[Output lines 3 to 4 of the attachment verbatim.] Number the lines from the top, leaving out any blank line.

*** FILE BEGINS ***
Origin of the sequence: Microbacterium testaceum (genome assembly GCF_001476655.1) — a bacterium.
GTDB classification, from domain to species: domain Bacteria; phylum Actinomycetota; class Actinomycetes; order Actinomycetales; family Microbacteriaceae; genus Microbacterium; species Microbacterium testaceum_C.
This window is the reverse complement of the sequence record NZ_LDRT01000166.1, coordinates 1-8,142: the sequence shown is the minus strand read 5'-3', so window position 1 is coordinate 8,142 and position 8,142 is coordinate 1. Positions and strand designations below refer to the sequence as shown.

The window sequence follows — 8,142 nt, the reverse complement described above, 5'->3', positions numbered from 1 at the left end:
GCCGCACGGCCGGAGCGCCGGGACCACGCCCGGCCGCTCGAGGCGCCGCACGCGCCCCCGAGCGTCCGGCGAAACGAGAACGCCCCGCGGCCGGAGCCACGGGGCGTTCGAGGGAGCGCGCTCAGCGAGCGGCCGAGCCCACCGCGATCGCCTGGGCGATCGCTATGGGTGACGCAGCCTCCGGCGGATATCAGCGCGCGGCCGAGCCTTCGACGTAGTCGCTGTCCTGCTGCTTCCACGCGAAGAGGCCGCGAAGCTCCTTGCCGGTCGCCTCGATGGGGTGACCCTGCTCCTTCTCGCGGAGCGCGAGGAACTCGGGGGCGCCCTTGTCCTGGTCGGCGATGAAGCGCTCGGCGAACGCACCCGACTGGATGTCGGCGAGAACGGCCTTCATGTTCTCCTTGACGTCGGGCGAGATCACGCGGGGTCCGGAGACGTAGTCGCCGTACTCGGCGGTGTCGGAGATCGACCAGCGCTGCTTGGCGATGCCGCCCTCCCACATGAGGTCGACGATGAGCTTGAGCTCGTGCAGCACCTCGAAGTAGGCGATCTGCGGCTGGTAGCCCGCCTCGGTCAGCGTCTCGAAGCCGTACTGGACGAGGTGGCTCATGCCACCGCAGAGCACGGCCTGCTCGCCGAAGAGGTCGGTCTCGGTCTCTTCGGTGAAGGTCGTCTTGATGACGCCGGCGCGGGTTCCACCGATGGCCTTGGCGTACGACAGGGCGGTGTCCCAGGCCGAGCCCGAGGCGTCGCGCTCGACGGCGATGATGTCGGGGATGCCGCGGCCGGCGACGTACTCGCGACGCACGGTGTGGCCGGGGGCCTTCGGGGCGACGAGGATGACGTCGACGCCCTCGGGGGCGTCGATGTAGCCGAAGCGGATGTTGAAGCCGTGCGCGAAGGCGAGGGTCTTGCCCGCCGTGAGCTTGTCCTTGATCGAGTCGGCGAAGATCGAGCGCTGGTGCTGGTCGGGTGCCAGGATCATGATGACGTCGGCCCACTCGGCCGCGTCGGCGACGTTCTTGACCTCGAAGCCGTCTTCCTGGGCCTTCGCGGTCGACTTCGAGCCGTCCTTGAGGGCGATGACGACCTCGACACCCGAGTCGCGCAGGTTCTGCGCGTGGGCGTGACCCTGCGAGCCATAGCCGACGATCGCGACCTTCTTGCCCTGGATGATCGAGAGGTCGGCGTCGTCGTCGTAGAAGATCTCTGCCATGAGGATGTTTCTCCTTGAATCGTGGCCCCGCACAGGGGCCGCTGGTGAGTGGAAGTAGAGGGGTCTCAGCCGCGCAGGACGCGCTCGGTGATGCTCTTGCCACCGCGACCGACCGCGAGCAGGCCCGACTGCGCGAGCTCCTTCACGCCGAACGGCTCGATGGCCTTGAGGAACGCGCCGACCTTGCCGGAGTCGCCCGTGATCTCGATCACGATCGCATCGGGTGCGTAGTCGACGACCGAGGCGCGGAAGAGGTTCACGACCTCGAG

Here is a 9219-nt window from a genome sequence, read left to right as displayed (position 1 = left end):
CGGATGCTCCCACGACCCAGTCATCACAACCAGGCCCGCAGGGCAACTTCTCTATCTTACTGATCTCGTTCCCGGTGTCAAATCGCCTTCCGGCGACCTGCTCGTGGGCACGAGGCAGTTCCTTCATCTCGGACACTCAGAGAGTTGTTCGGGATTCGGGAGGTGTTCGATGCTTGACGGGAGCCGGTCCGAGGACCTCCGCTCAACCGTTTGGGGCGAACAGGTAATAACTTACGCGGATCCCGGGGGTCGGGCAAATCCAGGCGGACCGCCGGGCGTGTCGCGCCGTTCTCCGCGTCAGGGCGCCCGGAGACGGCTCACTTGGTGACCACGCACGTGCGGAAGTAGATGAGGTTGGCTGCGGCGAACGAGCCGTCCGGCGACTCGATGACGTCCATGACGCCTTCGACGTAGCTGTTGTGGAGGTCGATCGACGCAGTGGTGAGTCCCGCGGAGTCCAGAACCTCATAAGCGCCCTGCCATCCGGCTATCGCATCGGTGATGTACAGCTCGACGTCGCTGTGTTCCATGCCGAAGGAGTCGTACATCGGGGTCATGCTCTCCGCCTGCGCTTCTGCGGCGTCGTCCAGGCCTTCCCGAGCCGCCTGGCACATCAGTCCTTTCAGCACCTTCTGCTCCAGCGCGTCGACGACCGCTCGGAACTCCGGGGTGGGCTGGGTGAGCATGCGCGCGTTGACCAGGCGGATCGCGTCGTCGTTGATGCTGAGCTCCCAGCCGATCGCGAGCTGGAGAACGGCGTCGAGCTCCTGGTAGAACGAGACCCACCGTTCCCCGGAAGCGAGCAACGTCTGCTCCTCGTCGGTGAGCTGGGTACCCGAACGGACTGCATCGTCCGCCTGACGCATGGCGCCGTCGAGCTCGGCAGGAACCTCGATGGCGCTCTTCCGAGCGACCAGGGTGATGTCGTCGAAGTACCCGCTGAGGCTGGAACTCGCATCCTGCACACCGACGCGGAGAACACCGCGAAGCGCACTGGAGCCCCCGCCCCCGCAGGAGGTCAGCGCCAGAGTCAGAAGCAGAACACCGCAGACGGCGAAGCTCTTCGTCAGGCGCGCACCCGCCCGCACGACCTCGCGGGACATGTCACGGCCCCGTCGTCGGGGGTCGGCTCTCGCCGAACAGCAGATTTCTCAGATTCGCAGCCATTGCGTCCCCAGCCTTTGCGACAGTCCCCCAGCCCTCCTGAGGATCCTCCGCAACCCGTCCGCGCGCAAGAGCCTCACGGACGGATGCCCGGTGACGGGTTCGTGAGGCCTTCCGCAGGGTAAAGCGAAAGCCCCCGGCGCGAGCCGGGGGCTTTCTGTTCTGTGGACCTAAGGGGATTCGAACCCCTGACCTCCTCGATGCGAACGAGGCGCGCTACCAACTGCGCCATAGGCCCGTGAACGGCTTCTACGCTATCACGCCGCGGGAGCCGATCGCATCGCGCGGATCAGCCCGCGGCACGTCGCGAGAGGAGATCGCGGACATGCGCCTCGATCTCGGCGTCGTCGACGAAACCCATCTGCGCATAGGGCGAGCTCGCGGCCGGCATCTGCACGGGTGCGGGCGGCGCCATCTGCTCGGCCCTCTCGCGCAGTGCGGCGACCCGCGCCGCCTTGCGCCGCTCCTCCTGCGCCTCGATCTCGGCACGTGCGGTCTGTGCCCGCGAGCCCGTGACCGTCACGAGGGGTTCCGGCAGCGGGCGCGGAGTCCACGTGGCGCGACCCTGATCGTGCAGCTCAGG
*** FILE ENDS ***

This window is the reverse complement of the sequence record NZ_LDRT01000166.1, coordinates 1-8,142: the sequence shown is the minus strand read 5'-3', so window position 1 is coordinate 8,142 and position 8,142 is coordinate 1. Positions and strand designations below refer to the sequence as shown.

The window sequence follows — 8,142 nt, the reverse complement described above, 5'->3', positions numbered from 1 at the left end: